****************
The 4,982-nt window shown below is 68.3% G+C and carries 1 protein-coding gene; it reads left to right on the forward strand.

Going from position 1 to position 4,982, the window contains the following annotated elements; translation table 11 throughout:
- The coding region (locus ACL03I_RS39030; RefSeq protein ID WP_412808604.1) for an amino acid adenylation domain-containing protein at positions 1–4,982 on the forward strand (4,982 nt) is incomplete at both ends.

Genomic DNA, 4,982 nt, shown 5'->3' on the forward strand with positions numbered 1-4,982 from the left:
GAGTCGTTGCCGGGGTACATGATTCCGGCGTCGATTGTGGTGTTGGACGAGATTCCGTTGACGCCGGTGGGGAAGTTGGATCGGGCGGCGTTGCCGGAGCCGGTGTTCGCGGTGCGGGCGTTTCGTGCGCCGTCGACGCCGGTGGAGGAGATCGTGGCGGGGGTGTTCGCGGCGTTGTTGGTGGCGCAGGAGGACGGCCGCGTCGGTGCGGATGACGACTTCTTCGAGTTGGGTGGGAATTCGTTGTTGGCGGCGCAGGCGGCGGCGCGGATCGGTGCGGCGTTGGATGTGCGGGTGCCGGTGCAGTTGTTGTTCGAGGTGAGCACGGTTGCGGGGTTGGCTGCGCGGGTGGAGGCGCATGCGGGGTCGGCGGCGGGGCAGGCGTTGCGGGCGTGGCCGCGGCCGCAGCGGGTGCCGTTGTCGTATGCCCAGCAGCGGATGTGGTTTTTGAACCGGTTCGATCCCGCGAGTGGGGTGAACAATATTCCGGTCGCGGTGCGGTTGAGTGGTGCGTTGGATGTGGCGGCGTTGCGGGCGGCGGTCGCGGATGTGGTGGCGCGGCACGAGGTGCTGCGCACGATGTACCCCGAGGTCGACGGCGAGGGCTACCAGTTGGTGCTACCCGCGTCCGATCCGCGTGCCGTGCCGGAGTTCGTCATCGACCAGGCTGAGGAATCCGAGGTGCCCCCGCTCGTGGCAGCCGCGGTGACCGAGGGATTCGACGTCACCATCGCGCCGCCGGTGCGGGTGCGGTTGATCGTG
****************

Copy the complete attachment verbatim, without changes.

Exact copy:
The 4,982-nt window shown below is 68.3% G+C and carries 1 protein-coding gene; it reads left to right on the forward strand.

Going from position 1 to position 4,982, the window contains the following annotated elements; translation table 11 throughout:
- The coding region (locus ACL03I_RS39030; RefSeq protein ID WP_412808604.1) for an amino acid adenylation domain-containing protein at positions 1–4,982 on the forward strand (4,982 nt) is incomplete at both ends.

Genomic DNA, 4,982 nt, shown 5'->3' on the forward strand with positions numbered 1-4,982 from the left:
GAGTCGTTGCCGGGGTACATGATTCCGGCGTCGATTGTGGTGTTGGACGAGATTCCGTTGACGCCGGTGGGGAAGTTGGATCGGGCGGCGTTGCCGGAGCCGGTGTTCGCGGTGCGGGCGTTTCGTGCGCCGTCGACGCCGGTGGAGGAGATCGTGGCGGGGGTGTTCGCGGCGTTGTTGGTGGCGCAGGAGGACGGCCGCGTCGGTGCGGATGACGACTTCTTCGAGTTGGGTGGGAATTCGTTGTTGGCGGCGCAGGCGGCGGCGCGGATCGGTGCGGCGTTGGATGTGCGGGTGCCGGTGCAGTTGTTGTTCGAGGTGAGCACGGTTGCGGGGTTGGCTGCGCGGGTGGAGGCGCATGCGGGGTCGGCGGCGGGGCAGGCGTTGCGGGCGTGGCCGCGGCCGCAGCGGGTGCCGTTGTCGTATGCCCAGCAGCGGATGTGGTTTTTGAACCGGTTCGATCCCGCGAGTGGGGTGAACAATATTCCGGTCGCGGTGCGGTTGAGTGGTGCGTTGGATGTGGCGGCGTTGCGGGCGGCGGTCGCGGATGTGGTGGCGCGGCACGAGGTGCTGCGCACGATGTACCCCGAGGTCGACGGCGAGGGCTACCAGTTGGTGCTACCCGCGTCCGATCCGCGTGCCGTGCCGGAGTTCGTCATCGACCAGGCTGAGGAATCCGAGGTGCCCCCGCTCGTGGCAGCCGCGGTGACCGAGGGATTCGACGTCACCATCGCGCCGCCGGTGCGGGTGCGGTTGATCGTG